And yet the situation is more complex. The Berlin Holocaust Memorial has long been a site of contention. Some think it should be a sacred space visited as a museum and not as a kind of park. The 2,700 concrete slabs are set out in a grid shape, sloping near the site of Hitler’s administrative center during WWII and resting on a former location of the Berlin Wall. When I visited in August, people rested on the slabs to soak up sun, chat, and eat their lunches. Some decry this as disrespectful; others, such as my German travel companion, say the museum provides a place of coming together. It is, she said, “something that subtly memorializes” (unlike museums that narrate the abomination of the Holocaust), “reminding German’s daily of the horrors, and we can live with it maybe.”
The architect of the museum, Peter Eisenmen, does not claim any particular feeling with which one should approach the memorial stating in an interview with Der Spiegel (quoted in English translation in the Guardian), “People are going to picnic in the field. Children will play tag in the field. There will be fashion models modelling there, and films will be shot there. I can easily imagine some spy shoot ’em ups ending in the field. What can I say? It’s not a sacred place.”
Regardless of how the spaces are conceived (and I think we can envision them as sacred or not; I also think that we can envision them as sites for a variety of activities yet simultaneously sacred), denial of the responsibility to respect bodies becomes obvious in both cases. This abnegation of bodies is tantamount to disregarding traumatic histories and, in the extreme, perpetuating trauma. Thus, the empathy required to stand in solidarity, to mourn the loss of those who were not able to stand for themselves, is conspicuously absent.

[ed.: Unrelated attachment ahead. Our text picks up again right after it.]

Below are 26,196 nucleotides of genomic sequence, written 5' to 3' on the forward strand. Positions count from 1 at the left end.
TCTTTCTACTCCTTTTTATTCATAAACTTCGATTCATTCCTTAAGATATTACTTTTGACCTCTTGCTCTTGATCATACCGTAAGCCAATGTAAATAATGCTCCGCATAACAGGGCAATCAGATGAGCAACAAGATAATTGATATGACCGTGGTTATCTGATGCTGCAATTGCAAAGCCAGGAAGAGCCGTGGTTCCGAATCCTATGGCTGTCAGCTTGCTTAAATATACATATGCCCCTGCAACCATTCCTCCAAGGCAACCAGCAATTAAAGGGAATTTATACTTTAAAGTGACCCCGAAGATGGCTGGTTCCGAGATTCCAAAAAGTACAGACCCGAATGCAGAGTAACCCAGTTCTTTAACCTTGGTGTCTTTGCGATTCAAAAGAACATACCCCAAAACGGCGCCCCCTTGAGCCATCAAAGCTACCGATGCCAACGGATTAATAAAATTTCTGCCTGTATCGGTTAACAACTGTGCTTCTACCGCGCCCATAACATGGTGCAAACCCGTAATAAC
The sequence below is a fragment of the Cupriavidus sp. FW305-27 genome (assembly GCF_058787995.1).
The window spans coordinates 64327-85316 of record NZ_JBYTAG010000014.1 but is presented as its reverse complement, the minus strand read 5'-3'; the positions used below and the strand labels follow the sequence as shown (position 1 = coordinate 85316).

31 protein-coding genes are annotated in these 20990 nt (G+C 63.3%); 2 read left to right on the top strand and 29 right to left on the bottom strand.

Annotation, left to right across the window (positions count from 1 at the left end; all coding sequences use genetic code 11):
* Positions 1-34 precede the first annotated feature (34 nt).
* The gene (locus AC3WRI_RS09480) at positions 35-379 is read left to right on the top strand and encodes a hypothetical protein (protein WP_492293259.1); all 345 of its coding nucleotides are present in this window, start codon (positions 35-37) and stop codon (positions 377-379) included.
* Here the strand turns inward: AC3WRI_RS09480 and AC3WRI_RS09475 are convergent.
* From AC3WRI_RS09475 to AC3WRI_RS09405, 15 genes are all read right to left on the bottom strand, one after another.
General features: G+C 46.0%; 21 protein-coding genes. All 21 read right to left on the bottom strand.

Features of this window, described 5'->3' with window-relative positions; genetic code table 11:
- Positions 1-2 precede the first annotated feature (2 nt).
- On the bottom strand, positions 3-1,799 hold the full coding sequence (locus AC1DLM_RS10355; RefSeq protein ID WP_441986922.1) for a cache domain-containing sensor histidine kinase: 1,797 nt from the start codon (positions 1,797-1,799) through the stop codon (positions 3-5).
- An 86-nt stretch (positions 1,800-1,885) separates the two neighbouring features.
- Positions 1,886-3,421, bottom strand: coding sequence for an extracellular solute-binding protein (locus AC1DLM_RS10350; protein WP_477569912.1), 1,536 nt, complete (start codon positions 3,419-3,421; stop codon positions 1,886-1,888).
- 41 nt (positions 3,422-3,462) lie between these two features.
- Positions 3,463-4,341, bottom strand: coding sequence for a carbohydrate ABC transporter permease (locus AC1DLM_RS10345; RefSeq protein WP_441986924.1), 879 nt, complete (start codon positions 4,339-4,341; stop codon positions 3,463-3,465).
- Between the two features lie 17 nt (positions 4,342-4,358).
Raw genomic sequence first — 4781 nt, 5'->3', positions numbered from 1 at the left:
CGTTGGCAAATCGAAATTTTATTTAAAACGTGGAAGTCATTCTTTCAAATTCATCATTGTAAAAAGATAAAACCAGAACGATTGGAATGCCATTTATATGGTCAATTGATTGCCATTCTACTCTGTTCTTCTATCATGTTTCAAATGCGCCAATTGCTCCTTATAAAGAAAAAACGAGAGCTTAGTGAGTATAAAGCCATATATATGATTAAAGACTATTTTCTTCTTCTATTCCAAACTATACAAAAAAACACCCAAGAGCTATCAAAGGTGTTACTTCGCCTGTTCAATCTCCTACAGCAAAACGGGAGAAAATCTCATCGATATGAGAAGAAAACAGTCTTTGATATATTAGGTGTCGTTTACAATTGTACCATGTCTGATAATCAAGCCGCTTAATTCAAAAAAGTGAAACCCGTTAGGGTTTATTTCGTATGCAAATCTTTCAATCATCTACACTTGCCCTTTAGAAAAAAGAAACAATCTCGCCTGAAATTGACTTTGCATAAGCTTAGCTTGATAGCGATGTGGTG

While certainly illustrating different intensities, the attacks on the cemeteries and the disturbing selfies evidence larger themes of racism and xenophobia, anti- Semitism and hate. The lack of a commitment to cultivate empathy and promote relationality represents the heart of the systemic problem. Fostering empathy is a challenge when empathy itself fails to be modeled by leaders and by patriarchal society. Currently, both fail to recognize and treat with dignity broken bodies that are not their own or someone related to them.
In the spirit of empathy and dignifying bodies – those dead and alive – I quote Ericka Hart at the Woman’s March who declared, “I stand here for all those who didn’t receive marches when their bodies were under attack.” Viola Davis echoes this sentiment at the 2017 Academy Awards. She powerfully celebrates the lives of the ordinary people, saying that all the people with the greatest potential are “in the graveyard.” She encourages storytellers to “exhume those bodies,” to tell the stories of those who have not been heard as a form of bestowing dignity. Both of these women promote a capacity for empathy; they do so to honor the traumatized and the dead.
Stephanie N. Arel is currently a Post-Doctoral Fellow at Institute for the Bio-Cultural Study of Religion (IBCSR) at Boston University working on the Sex Differences in Religion Project. Her teaching and research interests focus on the intersection of theology, psychology, and philosophy. She is the author of Affect Theory, Shame and Christian Formation (Palgrave Macmillan 2016) and co-editor of Post-Traumatic Public Theology (Palgrave Macmillan 2016).